Also, you haven't responded to post #181. I wanted to make sure you had seen it before I just assume you conceded the point.


    ---------- Post added at 04:52 PM ---------- Previous post was at 04:48 PM ----------

    Quote Originally Posted by Ibelsd View Post
    Ok. What is the definition? According to the NCTE
    [FONT="]"However, being transgender means different things to different people, according to the [/FONT]National Center for Transgender Equality[FONT="] (NCTE). "[/FONT]
    https://www.livescience.com/54949-tr...efinition.html

    I am not claiming tg people do not exist. I am claiming that the definition is subjective. It is not based in a biological truth. It is not defined by science. It isn't even defined by law. It is a social construct and its meaning differs from person to person.
    Agreed.
    Per your link https://www.livescience.com/54949-tr...efinition.html :

    "Gender, on the other hand, is a societal construct that deals with the expected behaviors, roles and activities typically associated with the different sexes, the APA said. Gender roles, which vary across cultures, influence how people act and feel about themselves."

    I would say you are spot on!

    ---------- Post added at 04:57 PM ---------- Previous post was at 04:52 PM ----------

    Quote Originally Posted by Sigfried View Post
    Because not everyone reacts to it the same way.
    I don't think this answered my question. I specifically said "if a Trans person so chose?".

    That a given "cure" may work on one person and not another is immaterial in this case since the definition of Trans is so dramatically broad, it would suggest a broad range of "cures"...

    ---------- Post added at 04:58 PM ---------- Previous post was at 04:57 PM ----------

    Quote Originally Posted by Sigfried View Post
    Then its rather misplaced I think. What the school policy actually is, matters way more than the provocative headline someone slapped on the article.
    1. It is what this thread is about.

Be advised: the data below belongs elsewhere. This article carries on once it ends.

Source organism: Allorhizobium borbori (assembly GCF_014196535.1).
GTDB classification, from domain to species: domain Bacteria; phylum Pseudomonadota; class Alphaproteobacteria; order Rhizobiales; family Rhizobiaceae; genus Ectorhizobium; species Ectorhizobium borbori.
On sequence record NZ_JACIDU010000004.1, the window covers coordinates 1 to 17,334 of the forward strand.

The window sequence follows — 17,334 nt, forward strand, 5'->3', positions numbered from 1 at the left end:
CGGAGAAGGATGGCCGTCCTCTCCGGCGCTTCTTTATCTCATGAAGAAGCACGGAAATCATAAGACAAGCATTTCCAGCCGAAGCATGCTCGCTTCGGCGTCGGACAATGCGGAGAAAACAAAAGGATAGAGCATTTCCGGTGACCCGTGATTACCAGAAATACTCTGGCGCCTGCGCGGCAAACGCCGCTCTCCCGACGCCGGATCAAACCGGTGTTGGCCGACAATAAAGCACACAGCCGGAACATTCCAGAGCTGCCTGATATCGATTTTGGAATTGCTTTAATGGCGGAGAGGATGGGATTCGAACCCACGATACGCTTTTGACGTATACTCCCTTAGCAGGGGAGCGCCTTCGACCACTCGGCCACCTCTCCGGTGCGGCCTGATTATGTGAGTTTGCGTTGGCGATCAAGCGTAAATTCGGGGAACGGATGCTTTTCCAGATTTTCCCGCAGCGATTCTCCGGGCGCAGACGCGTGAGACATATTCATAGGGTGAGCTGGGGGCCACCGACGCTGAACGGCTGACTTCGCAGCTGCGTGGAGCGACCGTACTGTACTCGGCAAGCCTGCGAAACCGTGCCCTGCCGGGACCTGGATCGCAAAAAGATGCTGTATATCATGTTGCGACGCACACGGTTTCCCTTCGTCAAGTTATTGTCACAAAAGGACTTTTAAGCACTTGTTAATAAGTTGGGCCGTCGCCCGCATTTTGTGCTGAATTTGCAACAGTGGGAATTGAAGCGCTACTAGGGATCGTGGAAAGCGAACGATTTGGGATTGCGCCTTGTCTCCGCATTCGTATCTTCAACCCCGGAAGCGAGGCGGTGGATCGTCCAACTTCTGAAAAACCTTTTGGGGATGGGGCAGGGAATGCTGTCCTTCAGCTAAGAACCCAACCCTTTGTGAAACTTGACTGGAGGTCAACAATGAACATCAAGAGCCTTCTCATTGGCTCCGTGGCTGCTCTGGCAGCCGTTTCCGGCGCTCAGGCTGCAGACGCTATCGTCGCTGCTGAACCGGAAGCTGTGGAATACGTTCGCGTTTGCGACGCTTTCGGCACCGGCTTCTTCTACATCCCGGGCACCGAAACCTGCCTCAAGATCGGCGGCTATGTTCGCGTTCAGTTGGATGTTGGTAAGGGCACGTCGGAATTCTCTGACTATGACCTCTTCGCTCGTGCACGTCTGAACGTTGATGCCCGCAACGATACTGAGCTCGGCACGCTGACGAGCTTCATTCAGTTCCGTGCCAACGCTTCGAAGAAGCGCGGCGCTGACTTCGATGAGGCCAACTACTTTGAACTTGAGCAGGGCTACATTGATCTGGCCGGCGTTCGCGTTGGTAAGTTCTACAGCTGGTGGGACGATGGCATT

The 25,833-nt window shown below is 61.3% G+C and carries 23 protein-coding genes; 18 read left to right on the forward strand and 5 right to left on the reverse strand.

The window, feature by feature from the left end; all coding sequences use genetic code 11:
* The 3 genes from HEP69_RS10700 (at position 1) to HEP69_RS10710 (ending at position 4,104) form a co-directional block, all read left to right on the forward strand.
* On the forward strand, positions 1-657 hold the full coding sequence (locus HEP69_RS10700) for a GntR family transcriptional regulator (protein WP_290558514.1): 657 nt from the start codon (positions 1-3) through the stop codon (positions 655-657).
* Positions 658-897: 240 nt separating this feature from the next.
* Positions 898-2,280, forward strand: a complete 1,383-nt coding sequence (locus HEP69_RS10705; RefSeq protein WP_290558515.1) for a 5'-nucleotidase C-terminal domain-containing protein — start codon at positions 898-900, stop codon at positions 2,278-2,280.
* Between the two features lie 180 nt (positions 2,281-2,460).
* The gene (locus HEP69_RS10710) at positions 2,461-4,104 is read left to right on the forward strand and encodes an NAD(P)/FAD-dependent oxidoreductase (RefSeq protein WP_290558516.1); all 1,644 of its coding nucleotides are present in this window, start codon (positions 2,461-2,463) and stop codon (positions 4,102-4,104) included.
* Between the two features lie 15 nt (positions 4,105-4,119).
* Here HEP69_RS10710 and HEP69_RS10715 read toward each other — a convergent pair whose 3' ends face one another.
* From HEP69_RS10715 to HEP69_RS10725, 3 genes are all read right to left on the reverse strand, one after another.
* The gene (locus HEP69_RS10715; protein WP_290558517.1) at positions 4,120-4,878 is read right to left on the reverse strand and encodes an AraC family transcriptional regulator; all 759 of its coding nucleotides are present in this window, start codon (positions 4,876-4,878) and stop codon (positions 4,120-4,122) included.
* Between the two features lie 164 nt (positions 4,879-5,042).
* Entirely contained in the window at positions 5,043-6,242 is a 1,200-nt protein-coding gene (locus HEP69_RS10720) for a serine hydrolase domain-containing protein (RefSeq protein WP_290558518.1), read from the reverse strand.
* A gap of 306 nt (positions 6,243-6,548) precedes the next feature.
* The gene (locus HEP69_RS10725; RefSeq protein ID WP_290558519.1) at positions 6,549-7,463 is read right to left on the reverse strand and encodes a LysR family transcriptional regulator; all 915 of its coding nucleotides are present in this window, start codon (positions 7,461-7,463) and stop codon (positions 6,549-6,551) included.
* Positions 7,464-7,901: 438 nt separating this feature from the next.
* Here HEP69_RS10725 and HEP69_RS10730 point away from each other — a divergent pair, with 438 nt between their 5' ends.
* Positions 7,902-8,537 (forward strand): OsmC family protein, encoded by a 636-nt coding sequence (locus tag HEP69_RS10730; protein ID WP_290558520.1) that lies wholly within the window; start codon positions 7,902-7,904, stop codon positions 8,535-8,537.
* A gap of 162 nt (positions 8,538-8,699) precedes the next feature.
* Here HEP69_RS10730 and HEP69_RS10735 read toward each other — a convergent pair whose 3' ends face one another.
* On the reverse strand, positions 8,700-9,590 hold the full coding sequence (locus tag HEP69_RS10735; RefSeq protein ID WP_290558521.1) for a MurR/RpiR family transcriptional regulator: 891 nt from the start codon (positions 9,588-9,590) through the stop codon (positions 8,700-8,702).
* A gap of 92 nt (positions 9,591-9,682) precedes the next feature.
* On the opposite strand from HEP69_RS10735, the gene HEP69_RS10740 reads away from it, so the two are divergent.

2. Mican, among others, is fully supportive of that "misplaced idea" and actively support it, so I don't think I'm off that mark here at all.
    3. Incrementalism.
    Last edited by Belthazor; October 11th, 2019 at 05:19 PM.

  9. #189
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    Re: Boys Can Have Periods Too!

    Quote Originally Posted by Belthazor View Post
    I don't think this answered my question. I specifically said "if a Trans person so chose?".

    That a given "cure" may work on one person and not another is immaterial in this case since the definition of Trans is so dramatically broad, it would suggest a broad range of "cures"...
    Let me see if I can simplify for you.

    It's too presumptive to call it a defect unless you are specific to a person's situation and it is a problem for them. In that instance, you could say it is a defect. But for another person, it wouldn't be the best word to use.

    1. It is what this thread is about.
    2. Mican, among others, is fully supportive of that "misplaced idea" and actively support it, so I don't think I'm off that mark here at all.
    3. Incrementalism.
    3. Incrementalism. = Slippery slope fallacy. (that is unless you can explain this in some greater detail)

    The thread is about the posted article, presumably, and related topics. I have my own position I argue for. I like it when people are accurate.

    You offered what you thought was a reasonable position.
    I pointed out that the article we are discussing takes that same position.
    You said: What about the headline?
    I responded that headlines are ******** and the actual school policy is what matters. You actually agree with the school policy.

    We could all argue that the slaughter of unicorns for their meet is a bad thing, and you might be right, but since there are no unicorns, its a pretty moot topic. You can argue against imaginary strawmen if you like, or you could accept that the schools actual policy is actually in line with what you suggested would be reasonable and maybe they aren't really that crazy or misguided.
    Feed me some debate pellets!

  10. #190
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    Re: Boys Can Have Periods Too!

    Quote Originally Posted by Belthazor View Post
    Interesting comment.
    Since, as you say, "biology only plays a part" in being Trans, that naturally means that it is not the "only" reason. So there does appear to be an element of choice involved also.